Salters v. American Family Health Care Inc

Filing 107

MEMORANDUM OF OPINION. Signed by Judge L Scott Coogler on 12/15/2016. (PSM)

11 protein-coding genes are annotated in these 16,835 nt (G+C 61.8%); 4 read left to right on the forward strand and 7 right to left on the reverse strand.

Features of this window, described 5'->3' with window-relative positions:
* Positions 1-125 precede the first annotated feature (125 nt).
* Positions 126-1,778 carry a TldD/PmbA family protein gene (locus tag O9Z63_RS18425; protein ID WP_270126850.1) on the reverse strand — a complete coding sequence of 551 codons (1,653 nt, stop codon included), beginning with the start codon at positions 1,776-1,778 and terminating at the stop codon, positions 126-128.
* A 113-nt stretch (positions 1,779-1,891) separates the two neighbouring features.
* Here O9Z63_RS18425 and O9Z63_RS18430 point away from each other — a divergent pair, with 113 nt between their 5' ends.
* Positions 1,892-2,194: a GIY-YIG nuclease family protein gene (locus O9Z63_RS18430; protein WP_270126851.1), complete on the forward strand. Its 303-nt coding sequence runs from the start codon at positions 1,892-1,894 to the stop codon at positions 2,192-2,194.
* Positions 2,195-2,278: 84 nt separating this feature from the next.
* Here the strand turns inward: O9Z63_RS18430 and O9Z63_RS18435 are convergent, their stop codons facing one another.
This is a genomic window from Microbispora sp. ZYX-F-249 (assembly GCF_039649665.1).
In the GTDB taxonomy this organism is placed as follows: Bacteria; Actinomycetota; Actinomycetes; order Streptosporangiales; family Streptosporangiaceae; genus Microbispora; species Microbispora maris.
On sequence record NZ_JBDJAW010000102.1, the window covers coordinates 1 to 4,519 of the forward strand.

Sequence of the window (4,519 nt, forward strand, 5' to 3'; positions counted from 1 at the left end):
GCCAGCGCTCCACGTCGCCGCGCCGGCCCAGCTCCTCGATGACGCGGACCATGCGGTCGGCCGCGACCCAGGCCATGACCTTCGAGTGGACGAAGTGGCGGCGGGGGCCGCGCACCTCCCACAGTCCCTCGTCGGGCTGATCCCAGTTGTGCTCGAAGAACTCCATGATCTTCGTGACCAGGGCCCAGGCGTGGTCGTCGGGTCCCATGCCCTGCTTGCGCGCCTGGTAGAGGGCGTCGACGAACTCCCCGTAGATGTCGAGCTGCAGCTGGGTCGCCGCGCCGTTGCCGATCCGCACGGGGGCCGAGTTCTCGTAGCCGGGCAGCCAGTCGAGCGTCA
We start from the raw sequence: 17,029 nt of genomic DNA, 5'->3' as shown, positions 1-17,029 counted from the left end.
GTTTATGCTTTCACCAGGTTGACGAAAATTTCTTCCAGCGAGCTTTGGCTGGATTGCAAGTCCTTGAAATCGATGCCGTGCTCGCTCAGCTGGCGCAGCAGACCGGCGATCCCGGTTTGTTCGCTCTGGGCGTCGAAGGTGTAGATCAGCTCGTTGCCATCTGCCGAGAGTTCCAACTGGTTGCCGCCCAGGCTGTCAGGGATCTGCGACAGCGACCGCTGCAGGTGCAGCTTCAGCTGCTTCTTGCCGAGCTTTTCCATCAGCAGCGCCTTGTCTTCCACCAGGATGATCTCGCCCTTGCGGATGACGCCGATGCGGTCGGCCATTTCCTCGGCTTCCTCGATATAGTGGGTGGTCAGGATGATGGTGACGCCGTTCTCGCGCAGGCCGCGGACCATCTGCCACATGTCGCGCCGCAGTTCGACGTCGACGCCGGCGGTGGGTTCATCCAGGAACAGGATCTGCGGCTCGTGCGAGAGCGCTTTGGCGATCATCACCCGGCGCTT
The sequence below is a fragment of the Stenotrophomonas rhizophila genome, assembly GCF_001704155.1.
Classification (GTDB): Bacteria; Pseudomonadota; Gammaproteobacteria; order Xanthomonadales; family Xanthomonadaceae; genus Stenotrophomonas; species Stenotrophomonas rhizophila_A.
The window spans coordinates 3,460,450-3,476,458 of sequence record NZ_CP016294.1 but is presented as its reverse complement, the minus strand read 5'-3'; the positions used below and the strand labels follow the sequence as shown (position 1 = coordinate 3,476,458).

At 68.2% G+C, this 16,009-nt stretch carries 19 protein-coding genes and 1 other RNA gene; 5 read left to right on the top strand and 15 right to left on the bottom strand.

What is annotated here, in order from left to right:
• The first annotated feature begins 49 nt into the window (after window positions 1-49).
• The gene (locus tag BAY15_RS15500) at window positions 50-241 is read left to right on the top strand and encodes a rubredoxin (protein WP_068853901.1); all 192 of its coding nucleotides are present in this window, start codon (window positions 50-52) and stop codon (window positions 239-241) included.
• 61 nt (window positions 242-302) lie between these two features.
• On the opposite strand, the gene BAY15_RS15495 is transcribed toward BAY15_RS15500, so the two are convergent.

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FILED 2016 Dec-15 PM 01:04 U.S. DISTRICT COURT N.D. OF ALABAMA IN THE UNITED STATES DISTRICT COURT FOR THE NORTHERN DISTRICT OF ALABAMA NORTHEASTERN DIVISION UNITED STATES OF AMERICA, ex rel. ANITA C. SALTERS, Plaintiff, vs. AMERICAN FAMILY CARE, INC., Defendant. ) ) ) ) ) ) ) ) ) 5:10-cv-2843-LSC MEMORANDUM OF OPINION I. Introduction Plaintiff/Relator Anita C. Salters (“Relator”) filed this action against her former employer American Family Care (“AFC”) alleging that AFC violated the False Claims Act (“FCA”), 31 U.S.C. § 3729, by submitting false claims to the government, and that it engaged in physician referrals in violation of the Stark Law, 42 U.S.C. § 1395nn. She further alleges that she was unlawfully terminated in retaliation for reporting these potential violations to her superiors contrary to the FCA’s anti-retaliation provision. 31 U.S.C. § 3730(h). Before the Court is defendant AFC’s motion for partial summary judgment (Doc. 92), which has been fully briefed and is Page 1 of 25 ripe for review. For the reasons set out below, AFC’s motion is due to be denied. II. Background A. Relator’s Management Style AFC, a medical care provider, hired Relator as an audit supervisor in January 2007 and promoted her to director of the Claims Processing Center (“CPC”) in December 2007. (Salters Dep. at 14, Kerr Dep. at 103.) With this promotion, she received a $10,000 raise and reported directly to Joseph Hawley (“Hawley”), AFC’s Chief Financial Officer. (Salters Dep. at 146.) Her duties as director of the CPC included: ensuring that the claims submitted were in compliance with all applicable regulations, collecting all sums due to AFC within a reasonable period of time, and supervising approximately twenty-five other employees in the CPC. (Salters Dep. at 190, Johansen Dep. at 37 & 72, Hawley Dec. ¶ 5.) Three subordinate supervisors reported directly to Relator: Donna Crocker (“Crocker”), Valencia McAdory Pickens (“Pickens”), and Patricia Allen (“Allen”). (Salters Dep. at 128.). Before July 2010, Relator had only one disciplinary memorandum in her file and it was unrelated to this case. (Kerr Dep. at 116.) Relator was paid quarterly bonuses in 2008 and 2009 but not in 2010. (Hawley Dec. ¶ Page 2 of 25 4.) However, according to AFC’s Director of Human Resources James Kerr (“Kerr”), in February 2010 he created a Word document listing concerns about Relator’s management style which he developed from “informal conversations with employees within CPC” and his own observations. (Kerr Dep. at 48-56.) Kerr further claims that he shared this document with Hawley after creating it. The document included concerns about other employees “becom[ing] targets for retaliation,” requiring coworkers to “do her bidding” by making her coffee and getting her lunch, bad workload distribution, inaccurate communications, unprofessional behavior like playing favorites and intercepting emails, inappropriate dress and speech, hypocrisy and lack of credibility, punishing others for infractions that she committed herself, and capriciousness about working hours. (Pl. Ex. 48.) The document, however, only bears a handwritten date, though Kerr claims that the date of creation is available in its native format and that the metadata will show that it was created in February 2010. 1 (Kerr Dep. 49-53.) 1 Neither party has provided any evidence of this metadata. Relator does not dispute the dates of these documents directly, but does claim that she did not have meetings about her conduct until after May 2010, and also alleges that AFC fabricated a history of disciplinary problems in order to terminate her with impunity after she engaged in protected activity. Page 3 of 25 AFC also supports Relator’s alleged management problems through depositions and declarations of those she supervised. For example, Crocker and Pickens claim that Relator punished her staff for breaking rules but then broke them herself with impunity. (Crocker Dec. ¶ 6, Pickens Dec. ¶ 12.) Staff members Erica Jackson and Evelyn Roper echoed these complaints and also state that Relator required her staff to work ten to thirteen hour days but then took long vacations and was often absent. (Jackson Dec. ¶ 10, Roper Dec. ¶ 9.) Tara Walton Person repeated the same complaints, and also stated that Relator did not allow personal emails, but then circulated her own non-work emails. (Person Dec. ¶ 8.) According to Allen, she forbade personal conversations but then had lengthy non-work conversations with employees in her office, “made rude, unprofessional and false comments about [Allen] to [Allen’s] subordinates,” and “treat[ed] employees in a manner that was completely uncalled for and without regard for professional decorum.” (Allen Dec. ¶ 5 & 12.) Pickens describes how Relator would make one of the oldest CPC employees get lunch for her every day. (Pickens Dec. ¶ 6.) Further, Relator does not dispute that she told Pickens, who is African-American, to “kiss her white ass.” (Pickens Dep. at 125, Doc. 96 at 12.) According to Page 4 of 25 Pickens, this comment was made twice, and both times it was said in front of co-workers. (Id. at 124-28.) However, Pickens also admits that she never reported this comment, and laughed it off at the moment because “if [Pickens] had went to the other way, it wouldn’t have been good.” (Id. at 127-28.) According to various employees, Relator was a liar and “a micromanager [who] did not train, encourage or empower” them and “left employees with confused expectations and the work environment unpredictable.” (Allen Dec. ¶ 6, Howard Dec. ¶ 6, Person Dec. ¶ 6, Pickens Dec. ¶ 5, Roper Dec. ¶ 7.) These employees also stated that they did not complain or report these incidents of misconduct because Relator “engaged in threats, intimidation and retaliation . . . [and] sa[id] that if she was ‘going down’ (getting fired) that we would go down with her.” (Howard Dec. ¶ 5 & 6, Jackson Dec. ¶ 5, Nelson Dec. ¶ 5 & 8, Allen Dec. ¶ 8, Pickens Dep. at 125-128.) Other employees averred that fears of retaliation were “real, as [they] witnessed [Relator] retaliate against other employees for what would be considered minor slights.” (Crocker Dec. ¶ 7, Woodfin Dec. ¶ 6, Howard Dec. ¶ 7, Jackson Dec. ¶ 8.) Six employees assert that Relator’s management problems were “a cause of great stress and a problem for the entire department.” (Allen Page 5 of 25 Dec. ¶ 5, Crocker Dec. ¶ 4, Howard Dec. ¶ 4, Jackson Dec. ¶ 4, Nelson Dec. ¶ 4, Pickens Dec. ¶ 4.) One employee complained that she “felt like [she] was tortured by” Relator, who would “harass [her], write [her] up without cause . . . [and] announce[] in front of [her] and others that she was going to fire [her].” (Jackson Dec. ¶ 8.) Another claimed that she “believe[d] she was falsely accusing [her] of things in order to build a fictitious personnel record to justify terminating” her. (Howard Dec. ¶ 7.) A supervisor professed that Relator’s “unprofessional manner . . . made [them] and other employees uncomfortable.” (Crocker Dec. ¶ 5.) Some staff members also contend that the situation impacted their health. (Howard Dec. ¶ 11, Jackson Dec. ¶ 11, Westwood Dep. at 81-82.) As discussed further hereinafter, Relator engaged in protected activity by reporting alleged Stark Law violations in March 2010. On May 11, 2010, Hawley met with Relator, and the meeting agenda listed “management style” among other discussion topics. (Pl. Ex. 75.) Kerr claims that in May 2010, he was still receiving unsolicited complaints from CPC employees about Relator, which he recorded in another Word document. (Kerr Dep. at 67.) Once again, this document only has a handwritten date, but Kerr claims that the date can be established from Page 6 of 25 the metadata. 2 (Id. at 67-68, Pl. Ex. 51.) The complaints in this list are consistent with those in the earlier Word document, but are purportedly from different employees, namely Sylvia Cook, Robin Johnson, and Hope Harman. (Pl. Ex. 51.) Relator took a vacation in early June 2010. Hawley and Kerr claim that Kerr gave Hawley a memo about the problems with Relator around June 11, 2010. (Hawley Dec. ¶ 9, Kerr Dep. at 118-121.) The memo identified the problems discussed above, and offered Relator continued employment with AFC if she took a demotion and improved her performance. (Pl. Ex. 64). This memo was addressed to Relator, and Kerr suggested that Hawley deliver it to her, but Hawley rejected this suggestion because he “wanted to sit down with her and talk about the issues identified.” (Id., Hawley Dec. ¶ 9, Hawley Dep. at 91.) However, Hawley claims that he did not meet with Relator immediately because of “pressing business matters and vacation schedules.” (Hawley Dec. ¶ 12.) Kerr also claims that AFC conducted an “employee engagement survey,” which “afforded [employees] an opportunity to comment about their manager.” (Kerr Dep. at 125-26.) Relator admits that she knew about and participated in the survey. (Salters Dep. at 153-54.) This survey was 2 See supra n.1. Page 7 of 25 online and anonymous, and, according to Kerr, unrelated to the problems AFC was having with Relator. (Id. at 125-28.) In this survey, CPC employees complained of Relator’s favoritism, inconsistent rules, bad morale, lack of confidentiality, micromanagement, lack of responsibility, retaliation and unprofessionalism. (Pl. Ex. 65.) After this survey was completed, AFC claims that Jackson called AFC owner Bruce Irwin (“Irwin”) to complain about Relator. (Kerr Dep. at 73-74, Hawley Dep. at 97, Jackson Dec. ¶ 13.) Apparently as a result of this call, Kerr, Hawley, and Chief Operating Officer Randy Johansen (“Johansen”) conducted an investigation by interviewing three women who worked in different positions under Relator. (Hawley Dep. at 97, Pl. Ex. 52 & 63.) The result of these interviews paralleled the existing complaints about Relator. (Pl. Ex. 52.) Hawley also asserts, and Kerr’s memo states, that none of the interviewees had anything positive to say about Relator. (Hawley Dep. at 97-98, Pl. Ex. 63.) Relator admits that she met with Kerr and Hawley about the results of these interviews in late June 2010, and was told that her employees didn’t trust her and were unhappy with her management style. (Salters Dep. at 153-54, Pl. Ex. 63.) According to Relator, Hawley and Kerr told her “to figure out if [she] thought [she] could correct the damage that had been done and to talk to Page 8 of 25 some of [her] coworkers to see if they could make suggestions.” (Salters Dep. at 155.) Relator was told at the late June meeting that AFC had not made a final decision about her employment status, but she was warned that she could be terminated. (Pl. Ex. 63.) Hawley asserts that Relator was told not to discipline or retaliate against any of her employees before management made a final decision. (Id., Hawley Dec. ¶ 16.) According to Hawley, he was concerned that AFC would get sued because Relator had created a hostile work environment. (Hawley Dep. at 93-94, Hawley Dec. ¶ 16.) Relator also admits that she spoke to some of her staff after her meeting with Hawley and Kerr, and that they said “that they felt like [she] had micromanaged and [she] wasn’t giving them a chance to make suggestions and corrections.” (Id.) They also told Relator that they did not trust her, and that they felt like she did not listen to them. (Id. at 157-58.) Relator alleges that that one employee told her that she “she knew that [Relator] didn’t mean to hurt anybody.” (Salters Dep. at 159.) Some of the employees she spoke to, however, allege that Relator tried to “get information from [her] as to who may have complained.” (Woodfin Dec. ¶ 8, Allen Dec. ¶ 14.) A termination memo created on July Page 9 of 25 2, 2010 and placed in Salter’s employment folder contends that two employees complained that Relator had criticized and attempted to retaliate against those who she thought might have reported her to management. (Pl. Ex. 63.) The Memo sets out that based on this behavior, Kerr informed Hawley that “the situation was not salvageable and that [Relator] should be terminated.” (Id.) Hawley then made the decision to terminate Relator, purportedly because “of the way she treated her subordinates . . . her loss of respect and trust . . . her failure to delegate work and train . . . and because she attempted to find out who had complained.” (Hawley Dec. ¶ 18.) However, Irwin and Johansen also were involved in this decision. (Kerr Dep. at 114.) Relator was then terminated by Kerr and Hawley on June 30, 2010. (Salters Dep. at 14 & 161.) Relator insists that AFC did not follow the proper procedures for discipline and termination as set forth in the Employee Handbook. (Pl. Ex. 95.) The Handbook provides for progressive discipline, including a written warning for a first offense, suspension for another offense, and termination for a third offense. (Id. at 15.) Yet, the Handbook also states that “[t]here may be circumstances when one or more steps are bypassed or repeated.” (Id. at 14.) Relator points out that Pickens was disciplined Page 10 of 25 while working at AFC through “employee counseling” and a written warning. (Pl. Ex. 97) A record of this discipline was placed in Pickens’s file, along with her response to the warning 3. (Id.) Pickens also testified that she received another warning for tardiness. (Pickens Dep. at 102-03.) Relator also avers that Hawley never conducted an annual review of her work, which was required by the Employee Handbook, and that such reviews were regularly conducted with Pickens. (Pl. Ex. 95 at 36.) While Pickens’s file contained records of these annual reviews, Relator’s had none. Relator’s file also contained only one unrelated record of misconduct, and contained evidence of a promotion and three raises. (Pl. Ex. 60.) There was no evidence of complaints about Relator’s behavior in her file until after she engaged in the protected activity. (Id.) Even after her termination, the only documents in her file that list these supposed complaints are dated July 2, 2010. 4 Relator also professes that she never met with Hawley or Kerr to discuss her job performance until late June, 3 The document presented is unclear, but appears to address concerns that Pickens was disorganized and was not properly completing her duties (e.g. receipts were not being written, copays were not being collected). 4 Relator’s file contains the following disciplinary documents: an unrelated memorandum dated March 7, 2008, a termination memorandum by Hawley dated July 2, 2010, a termination memorandum by Kerr dated July 2, 2010, and a report titled March Meeting by Hawley dated July 2, 2010. (Pl. Ex. 60.) Page 11 of 25 and was unaware that any problems existed before that meeting. (Salters Dec. at 151-53.) B. Allegations of Improper Billing Throughout her tenure at AFC, Relator repeatedly brought issues with the company’s billing practices to her supervisor’s attention. 5 (Salters Dep. at 67, 189, 191-94, 200-01.) For example, in 2007 Relator emailed Birmingham Clinical Director Kay Park (“Park”), raising a problem with billing for follow-up visits that should have been included in global surgery and laceration periods. (Pl. Ex. 107 & 108.) Relator claims that Hawley had instructed her to contact Park if she had any questions. (Salters Dep. at 194.) Also in 2007, Relator purportedly scheduled an appointment with Irwin to discuss a supposed lack of proper documentation by doctors. (Salters Dep. at 25-26.) She states that when she raised these concerns, Irwin was “stern” and told her that doctors were responsible for their own documentation, and that billing would be done “his way.” (Salters Dep. at 25-29.) Relator also avers that in 2008, when one of AFC’s doctors lost his privileges for upcoding, Irwin made her re-audit charts that Blue Cross Blue Shield had audited and asked her to come up with a conclusion that 5 A separate summary judgment motion will be filed as to the fraud and improper billing claims in this case. Therefore, they will not be addressed in this opinion. Page 12 of 25 differed from Blue Cross Blue Shield’s. (Salters Dep. 20-30.) When Relator reached the same result as Blue Cross Blue Shield, Relator reports that Irwin “curse[d] [her] and was very blatantly ugly to [her].” (Salters Dep. 30.) Relator also allegedly reported concerns to Park about billing for ultrasounds in the Vestavia clinic and sent an email to her supervisors expressing concern that AFC had improperly billed for after-hours visits that took place during its normal business hours. (Pl. Ex. 26 & 114.) According to Relator, the issue was then corrected and AFC stopped this billing practice. (Salters Dep. at 189). Relator purportedly spoke to Johansen, Hawley and Irwin when she thought that AFC was improperly billing for administration and injection codes and this practice was corrected after the report. (Salters Dep. at 199-201). In March 2010, Relator also expressed concern that unbundling was slowing down the speed of processing payments. (Salters Dep. at 59-60.) However, Relator alleges that the protected activity in this case was a complaint she made regarding potential Stark Law violations. She met with Johansen, Park, and Hawley in March 2010 to voice her concerns that paying Dr. McCoy for lab referrals to AFC violated the Stark Law. Johansen told her that he would take a look at this purported violation after she sent him some further information. (Salters Dep. at 53, Page 13 of 25 Johansen Dep. at 242-43). On May 18, 2010, Relator sent an e-mail to Chief Operating Officer Tom Lazenby, Johansen, Park, and Hawley with a detailed explanation of why she thought the Stark Law had been violated and attached a copy of the statute to her e-mail. (Salters Dep. at 54-55, Johansen Dep. at 242, Pl. Ex. 18.) Relator claims that no one responded to her concern about the violation. (Salters Dep. at 65.) However, Johansen claims that he did speak to Relator about the problems she raised in her email. (Johansen Dep. at 244-45.) Johansen also testified that he discussed the issue with Hawley, and that they came to the conclusion that there was no improper billing occurring. (Id. at 246-47.) Further, Kerr says he had no knowledge of the alleged protected activity when he recommended that Relator be terminated in late June 2010, six weeks after the e-mail was sent. (Kerr Dep. at 75-6.) Yet, it is undisputed that Hawley, who made the final decision to terminate Relator, was aware of the protected activity when he made that decision. (Kerr Dep. at 78, Pl. Ex. 18.) Relator was terminated on June 30, 2010 and filed this action on October 20, 2010. C. Standard of Review Summary judgment is appropriate “if the movant shows that there is no genuine dispute as to any material fact and the movant is entitled to Page 14 of 25 judgment as a matter of law.” Fed. R. Civ. P. 56(a). A material fact is one that “might affect the outcome of the case.” Urquilla-Diaz v. Kaplan Univ., 780 F. 3d 1039, 1049 (11th Cir. 2015). A dispute is genuine if “the record taken as a whole could lead a rational trier of fact to find for the nonmoving party.” Id. The trial judge should not weigh the evidence, but determine whether there are any genuine issues of fact that should be resolved at trial. Anderson v. Liberty Lobby, Inc., 477 U.S. 242, 249 (1986). In considering a motion for summary judgment, trial courts must give deference to the non-moving party by “considering all of the evidence and the inferences it may yield in the light most favorable to the nonmoving party.” McGee v. Sentinel Offender Servs., LLC, 719 F.3d 1236, 1242 (11th Cir. 2013) (citing Ellis v. England, 432 F.3d 1321, 1325 (11th Cir. 2005)). In making a motion for summary judgment, “the moving party has the burden of either negating an essential element of the nonmoving party’s case or showing that there is no evidence to prove a fact necessary to the nonmoving party’s case.” Id. Although the trial courts must use caution when granting motions for summary judgment, “[s]ummary judgment procedure is properly regarded not as a disfavored Page 15 of 25 procedural shortcut, but rather as an integral part of the Federal Rules as a whole.” Celotex Corp. v. Catrett, 477 U.S. 317, 327 (1986). D. Discussion Relator brings a retaliation claim against AFC pursuant to the whistleblower provision of the FCA. She contends that she was fired because she complained that AFC had violated Medicare regulations in how it billed for medical services. Specifically, she was concerned that AFC was billing for laboratory tests ordered by Dr. McCoy while he was not actually present at the clinic. The whistleblower provision of the FCA provides protection for those who report violations of the statute. 31 U.S.C § 3720(h). Specifically, it provides relief to an employee who was “discharged, demoted, suspended, threatened, harassed, or in any other manner discriminated against in the terms and conditions of employment because of lawful acts done by the employee . . . in furtherance of an action under this section or to stop . . . violations of this subchapter.” 31 U.S.C. § 3730(h)(1). While the Eleventh Circuit has not yet ruled on the applicable standard for finding retaliation in violation of the FCA, the Fifth Circuit and other circuits have found that the McDonnell Douglas framework is applicable to these actions. McDonnell Douglas v. Green, 411 U.S. 792, 802 (1973); Page 16 of 25 see, e.g., Diaz v. Kaplan Higher Educ., L.L.C., 820 F.3d 172, 175 & n.3 (5th Cir. 2016), Elkharwily v. Mayo Holding Co., 823 F.3d 462, 470 (8th Cir. 2016), Harrington v. Aggregate Indus. Ne. Region, Inc., 668 F.3d 25, 31 (1st Cir. 2012). In order to bring a successful claim, a plaintiff must first establish a prima facie case by showing “(1) that [s]he engaged in protected activity, (2) that [s]he suffered an adverse employment action, and (3) ‘that a causal link existed between the protected activity and the adverse action.’” Diaz, 820 F.3d at 176 (quoting Ortiz v. City of San Antonio Fire Dep’t, 806 F.3d 822, 827 (5th Cir. 2015)). An internal complaint to a supervisor qualifies as a protected activity if that complaint “allege[s] fraud on the government.” United States ex rel. Sanchez v. Lymphatx, Inc., 596 F.3d 1300, 1304 (11th Cir. 2010) (quoting McKenzie v. BellSouth Telecomms., Inc., 219 F.3d 508, 516 (6th Cir. 2000)). An internal complaint sufficiently alleges fraud if the allegations “are sufficient to support a reasonable conclusion that the employer could have feared being reported to the government . . . or sued in a qui tam action.” Id. In this case, Relator emailed AFC’s president, detailing her concerns about AFC’s possible violation of the Stark Law. That claimed violation would entitle Relator to file a qui tam action against AFC, as indeed she did after her termination. 42 U.S.C. § Page 17 of 25 1395nn. Therefore, Relator has shown that she engaged in a protected activity. Relator has also shown that AFC terminated her, which qualifies as an adverse employment action. Crawford v. Carroll, 529 F.3d 961, 970 (11th Cir. 2008). Therefore, Relator has shown the first two elements of a prima facie case for retaliation, and the only element at issue is causation. In order to demonstrate causation, a plaintiff “merely has to prove that the protected activity and the negative employment action are not completely unrelated.” E.E.O.C. v. Reichhold Chems., Inc., 988 F.2d 1564, 1571-72 (11th Cir. 1993). This means that she “must at least establish that the employer was actually aware of the protected expression at the time the employer took adverse employment action against the plaintiff.” Holifield v. Reno, 115 F.3d 1555, 1566 (11th Cir. 1997). Close temporal proximity can also be effective to raise an inference of causation, but if this is the only basis of causation, the actions must be very close in time. Clark Cnty. Sch. Dist. v. Breeden, 532 U.S. 268, 273 (2001). In fact, the Eleventh Circuit held that a period of three or four months is too long. Thomas v. Cooper Lighting, Inc., 506 F.3d 1361, 1364 (11th Cir. 2007). However, the Eleventh Circuit has found Page 18 of 25 that seven weeks is “sufficiently proximate to create a causal nexus.” Farley v. Nationwide Mut. Ins. Co., 197 F.3d 1322, 1337 (11th Cir. 1999). In the present case, Relator can establish that Hawley, who made the ultimate decision to fire her, knew about the protected activity because he was one of the recipients of her May 18, 2010 e-mail. (Pl. Ex. 18.) However, Kerr, who recommended that Hawley fire Salters, testified that he had no knowledge of the e-mail and he was not one of its recipients. (Kerr Dep. at 75-76.) Therefore, Relator can only establish awareness of the protected action for one of the individuals involved in her termination. However, as the individual with awareness was the one who ultimately made the decision to dismiss Relator, this is presumably enough for a prima facie case of retaliation, especially when coupled with the fact that Relator was fired just six weeks after her protected activity. As Salters has established a prima facie case of retaliation, the burden shifts to AFC to “articulate some legitimate, nondiscriminatory reason” for the adverse employment decision. McDonnell Douglas Corp., 411 U.S. at 802. Once AFC meets this burden, it is up to Relator to show that the reasons given are a pretext for illegal retaliation. Tex. Dep’t of Cmty. Affairs v. Burdine, 450 U.S. 248, 256 (1981). An employee can do this Page 19 of 25 “either directly by persuading the court that a [retaliatory] reason more likely motivated the employer or indirectly by showing that the employer’s proffered explanation is unworthy of credence.” Id. at 256. However, “[p]rovided that the proffered reason is one that might motivate a reasonable employer, an employee must meet that reason head on, and rebut it, and that employee cannot succeed by simply quarreling with the wisdom of that reason.” Chapman v. AI Transp., 229 F.3d 1012, 1030 (11th Cir. 2000). In this case, AFC has offered a legitimate nonretaliatory reason for terminating Relator. AFC claims that Relator was fired because of her poor management skills, the poor work environment she created in the CPC, and ultimately her inability to acknowledge the situation and make meaningful changes to the way she managed the CPC. AFC supports this claim with a significant amount of evidence, mainly in the form of testimony of those who worked with Relator and reported that they felt threatened by her management style and did not think she was good at her job. The burden thus shifts to Relator to present evidence that would lead a reasonable jury to conclude that the proferred legitimate reason is either outweighed by a retaliatory reason, or not worthy of belief. Page 20 of 25 Burdine, 450 U.S. at 256. First, Relator argues that she could not have been fired for her poor job performance because her employment file does not reflect AFC’s purported assessment of her behavior. According to Relator, since her employment file does not contain any records of discipline or even any negative evaluations, but instead only contains records of promotions and bonuses, she could not have been fired for her unsatisfactory performance. She also provides evidence that one other employee (Pickens) was disciplined and subjected to corrective action, which was documented in her file. Even though Relator does provide evidence that discipline forms and established AFC discipline procedures existed, the Employee Handbook also clearly states that these disciplinary procedures did not have to be followed in all cases. Further Pickens was not similarly situated to Relator. Pickens did not hold the same position, and further, there is no allegation that she engaged in similar misconduct. For example, one of AFC’s complaints about Pickens was tardiness, which is not similar to AFC’s complaints about Relator. Thus, the lack of negative material in Relator’s file does not show that AFC’s proferred reasons for terminating her are pretextual. Page 21 of 25 Relator also cites to an opinion from the U.S. District Court for the Middle District of Alabama for the proposition that she need only show that “the negative treatment she suffered was motivated at least in part by retaliation.” Mann v. Olsten Certified Healthcare Corp., 49 F. Supp. 2d 1307, 1316 (M.D. Ala. 1999) (emphasis added). However, that is not the applicable standard in this case. The McDonnell Douglas standard requires that the employee show that the employer’s proferred legitimate reason was pretextual. Burdine, 450 U.S. at 248. An employee who fails to show pretext will not meet her burden under McDonnell Douglas, even if she raises possible retalitatory reasons for the employment action. See St. Mary’s Honor Ctr. v. Hicks, 509 U.S. 502, 515-16 (1993) (quoting Burdine, 450 U.S. at 253) (“a reason cannot be proved to be a ‘pretext for discrimination’ unless it is shown both that the reason was false, and that discrimination was the real reason”) (emphasis in original). Further, Relator herself testified that she asked other employees about her performance after the issues were brought to her attention in June 2010, and they confirmed that there were problems with her management style. They told her that they did not trust her and felt that she would not listen to them. Therefore, Relator’s own testimony Page 22 of 25 confirmed that she could reasonably have been terminated because numerous employees had expressed genuine issues with her management of the CPC. Relator does not argue that she did not have management style problems or that she did not do the things that AFC lists as reasons for her termination. Instead, she alleges that she was unaware of these problems until she met with Kerr and Hawley in late June 2010, and that she was never given an opportunity to correct her management style problems, because she was terminated almost immediately following the meeting. AFC does not dispute that she did not have the chance to make changes, but claims that management chose to fire her straightaway because after the meeting, she attempted to retaliate against other employees. Relator disputes that her conversations after the meeting were retaliatory, claiming instead that they were attempts to learn how to fix her management problems. After all, Relator was directed by Hawley and Kerr to “talk to some . . . coworkers to see if they could make suggestions.” (Salters Dep. at 155.) Relator claims that in speaking to her co-workers, she was simply following these direct instructions, but that AFC used this very compliance as a pretext to terminate her. Page 23 of 25 AFC’s own June 11 memorandum about Relator’s conduct provides further evidence of pretext. This memorandum by Kerr, who did not know about Relator’s protected activity, recommended that Relator be demoted and allowed to improve her performance. It did not suggest immediate termination. Yet, between June 11 and June 30, Hawley—who knew about Relator’s protected activity—decided to terminate Relator without this demotion or opportunity for improvement. Kerr’s July 2 termination memorandum claims that he told Hawley to fire Relator. However, this memorandum was not created until after the termination occurred, and AFC does not dispute that Hawley made the ultimate decision. These circumstances raise a jury question on the issue of pretext. AFC has provided ample evidence of a possible legitimate reason for the termination. However, “the district court must view all evidence in the light most favorable to the non-moving party, and resolve all reasonable doubts about the facts in its favor.” Info. Sys. & Networks Corp. v. City of Atlanta, 281 F.3d 1220, 1224 (11th Cir. 2002). If a nonmoving party—such as Relator in this case—“set[s] forth specific facts showing that there is a genuine issue for trial” such that “a jury [could] return a verdict for that party,” summary judgment cannot be granted. Page 24 of 25 Anderson v. Liberty Lobby, Inc., 477 U.S. 242, 249-50 (1956) (quoting Fed. R. Civ. P. 56). The Court cannot, at summary judgment “weigh the evidence and determine the truth of the matter.” Id. at 249. A jury could find that Relator’s quick termination with no opportunity to improve her conduct and no gradual discipline is evidence of pretext. Therefore, summary judgment as to Relator’s retaliation claim is due to be denied. E. Conclusion For the reasons stated above, Defendant’s motion for partial summary judgment is due to be DENIED. A separate order consistent with this opinion will be entered. DONE and ORDERED this 15th day of December 2016. _____________________________ L. Scott Coogler United States District Judge Page 25 of 25 186291